BOSTON, JAN. 6 -- Doubling the nicotine in chewing gum prescribed to help people quit smoking sharply increases the likelihood that hard-core smokers using the gum will be able to kick the habit, Danish researchers reported today.

In a study published in the New England Journal of Medicine, researchers at Gentofte Hospital in Copenhagen found that nicotine gum containing 4 milligrams of nicotine enabled 33 percent of heavily addicted smokers to remain smokeless for at least two years.

Of the heavily dependent smokers in the study who used gum containing only 2 milligrams of nicotine, the amount in gum available in the United States, only 6 percent remained off cigarettes for two years.

Based on the findings, the researchers recommended that 4-milligram nicotine chewing gum be made available for heavily dependent cigarette smokers, even if it increased the risk that they may become hooked on the gum instead.

"What is the alternative?" said Dr. Philip Tonnesen, a pulmonary disease expert who headed the study. "If a patient does not use 4-milligram gum then maybe he will smoke 20 cigarettes a day."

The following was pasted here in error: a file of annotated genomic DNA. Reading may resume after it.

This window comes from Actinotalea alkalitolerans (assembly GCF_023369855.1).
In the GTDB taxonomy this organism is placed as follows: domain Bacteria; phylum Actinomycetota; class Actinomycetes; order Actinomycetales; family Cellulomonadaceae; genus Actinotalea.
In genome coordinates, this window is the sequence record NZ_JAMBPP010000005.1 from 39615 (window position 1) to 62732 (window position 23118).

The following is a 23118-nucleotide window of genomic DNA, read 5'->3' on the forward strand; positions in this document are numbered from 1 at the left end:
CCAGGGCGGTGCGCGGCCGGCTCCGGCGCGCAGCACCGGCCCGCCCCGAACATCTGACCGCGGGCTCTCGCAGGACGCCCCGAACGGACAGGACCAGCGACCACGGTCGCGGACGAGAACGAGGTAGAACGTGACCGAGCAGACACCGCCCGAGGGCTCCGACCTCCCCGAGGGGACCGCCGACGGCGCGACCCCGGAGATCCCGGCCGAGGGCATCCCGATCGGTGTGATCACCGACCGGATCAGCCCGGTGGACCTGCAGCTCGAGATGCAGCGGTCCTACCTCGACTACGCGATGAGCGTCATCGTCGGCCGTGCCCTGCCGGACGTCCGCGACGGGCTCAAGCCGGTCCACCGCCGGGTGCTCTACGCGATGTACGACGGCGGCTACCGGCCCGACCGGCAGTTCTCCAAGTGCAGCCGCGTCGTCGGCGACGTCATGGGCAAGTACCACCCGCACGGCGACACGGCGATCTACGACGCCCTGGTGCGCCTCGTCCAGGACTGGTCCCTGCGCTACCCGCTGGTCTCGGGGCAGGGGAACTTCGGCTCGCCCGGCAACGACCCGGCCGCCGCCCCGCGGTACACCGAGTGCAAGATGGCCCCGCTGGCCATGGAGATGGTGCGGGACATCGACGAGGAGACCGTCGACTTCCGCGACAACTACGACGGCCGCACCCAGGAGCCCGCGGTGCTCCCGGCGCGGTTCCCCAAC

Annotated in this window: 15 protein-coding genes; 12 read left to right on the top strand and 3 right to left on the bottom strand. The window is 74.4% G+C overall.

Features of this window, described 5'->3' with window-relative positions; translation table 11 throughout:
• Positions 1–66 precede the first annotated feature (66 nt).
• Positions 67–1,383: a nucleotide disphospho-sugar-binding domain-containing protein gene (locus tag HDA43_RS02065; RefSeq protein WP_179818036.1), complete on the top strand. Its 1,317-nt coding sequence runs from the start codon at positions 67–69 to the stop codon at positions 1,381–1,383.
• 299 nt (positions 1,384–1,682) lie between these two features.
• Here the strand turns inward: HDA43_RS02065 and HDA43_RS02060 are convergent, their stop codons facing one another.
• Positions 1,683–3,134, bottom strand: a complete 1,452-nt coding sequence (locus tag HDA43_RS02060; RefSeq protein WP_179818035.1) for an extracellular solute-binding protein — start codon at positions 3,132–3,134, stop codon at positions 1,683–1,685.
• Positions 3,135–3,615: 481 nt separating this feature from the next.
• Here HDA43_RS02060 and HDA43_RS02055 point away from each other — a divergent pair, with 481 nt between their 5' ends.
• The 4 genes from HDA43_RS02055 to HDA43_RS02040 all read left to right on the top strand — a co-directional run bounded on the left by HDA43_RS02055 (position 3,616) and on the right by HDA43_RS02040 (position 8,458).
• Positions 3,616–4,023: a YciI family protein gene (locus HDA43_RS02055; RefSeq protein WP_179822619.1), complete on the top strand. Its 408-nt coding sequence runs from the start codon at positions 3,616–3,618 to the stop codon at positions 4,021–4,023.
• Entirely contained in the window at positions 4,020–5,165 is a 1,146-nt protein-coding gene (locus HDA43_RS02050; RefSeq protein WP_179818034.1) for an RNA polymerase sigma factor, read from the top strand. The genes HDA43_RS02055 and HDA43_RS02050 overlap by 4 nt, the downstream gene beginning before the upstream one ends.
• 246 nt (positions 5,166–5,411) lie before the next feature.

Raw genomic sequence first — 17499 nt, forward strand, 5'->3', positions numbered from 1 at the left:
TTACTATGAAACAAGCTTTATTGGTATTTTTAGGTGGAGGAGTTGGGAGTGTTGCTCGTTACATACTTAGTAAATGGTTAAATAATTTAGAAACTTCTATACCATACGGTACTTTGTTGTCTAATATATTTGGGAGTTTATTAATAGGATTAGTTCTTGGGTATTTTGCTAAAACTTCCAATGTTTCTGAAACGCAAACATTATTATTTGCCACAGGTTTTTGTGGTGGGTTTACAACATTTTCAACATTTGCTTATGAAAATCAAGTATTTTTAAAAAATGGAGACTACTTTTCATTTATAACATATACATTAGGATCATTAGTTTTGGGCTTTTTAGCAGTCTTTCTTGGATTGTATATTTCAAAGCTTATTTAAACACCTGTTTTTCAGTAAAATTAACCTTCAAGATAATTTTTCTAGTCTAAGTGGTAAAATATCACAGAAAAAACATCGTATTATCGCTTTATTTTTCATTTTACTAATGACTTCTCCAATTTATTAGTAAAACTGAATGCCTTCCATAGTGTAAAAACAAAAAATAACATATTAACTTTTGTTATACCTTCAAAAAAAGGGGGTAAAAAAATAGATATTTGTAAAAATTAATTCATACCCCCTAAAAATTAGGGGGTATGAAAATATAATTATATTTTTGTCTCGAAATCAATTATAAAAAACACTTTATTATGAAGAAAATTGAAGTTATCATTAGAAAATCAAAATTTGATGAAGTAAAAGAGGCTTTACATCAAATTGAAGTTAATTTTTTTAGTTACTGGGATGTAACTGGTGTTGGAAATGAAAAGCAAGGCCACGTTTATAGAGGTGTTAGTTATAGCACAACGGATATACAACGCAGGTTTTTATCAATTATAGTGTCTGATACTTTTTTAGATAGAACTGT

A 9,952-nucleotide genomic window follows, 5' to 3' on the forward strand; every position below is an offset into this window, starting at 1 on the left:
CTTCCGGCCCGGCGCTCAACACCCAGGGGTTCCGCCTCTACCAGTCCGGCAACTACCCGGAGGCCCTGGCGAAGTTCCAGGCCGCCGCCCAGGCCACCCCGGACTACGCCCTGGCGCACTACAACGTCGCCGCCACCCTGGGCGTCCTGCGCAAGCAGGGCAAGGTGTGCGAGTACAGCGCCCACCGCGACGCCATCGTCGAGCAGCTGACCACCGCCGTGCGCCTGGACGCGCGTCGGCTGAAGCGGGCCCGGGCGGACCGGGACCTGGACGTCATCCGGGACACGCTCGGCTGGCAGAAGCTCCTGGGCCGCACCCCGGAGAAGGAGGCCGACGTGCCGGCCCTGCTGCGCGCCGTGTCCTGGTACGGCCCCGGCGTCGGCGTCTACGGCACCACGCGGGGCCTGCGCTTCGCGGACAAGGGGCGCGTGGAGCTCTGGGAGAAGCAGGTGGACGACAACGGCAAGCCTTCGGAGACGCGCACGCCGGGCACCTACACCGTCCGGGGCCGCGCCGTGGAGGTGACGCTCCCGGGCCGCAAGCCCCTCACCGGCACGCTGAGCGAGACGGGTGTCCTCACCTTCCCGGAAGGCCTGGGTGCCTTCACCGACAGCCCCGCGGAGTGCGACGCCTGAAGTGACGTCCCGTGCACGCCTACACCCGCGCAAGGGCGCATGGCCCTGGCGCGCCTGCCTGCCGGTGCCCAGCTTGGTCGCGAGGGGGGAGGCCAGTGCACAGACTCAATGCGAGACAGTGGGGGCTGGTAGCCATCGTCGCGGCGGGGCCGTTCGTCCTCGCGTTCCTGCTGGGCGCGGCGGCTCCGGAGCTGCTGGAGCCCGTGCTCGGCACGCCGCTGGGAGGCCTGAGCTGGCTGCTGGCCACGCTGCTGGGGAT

In the study, 15 percent of the abstainers still were using nicotine gum after two years.

Karen Monaco of the American Lung Association said that more study probably would be needed to confirm the findings but that anything that can help people quit smoking would be wel- come.

A spokesman for Lakeside Pharmaceuticals of Cincinnati, Ohio, which makes Nicorette, the only nicotine gum approved for prescription use in the United States, said the company plans to apply for government approval to sell 4-milligram gum later this year.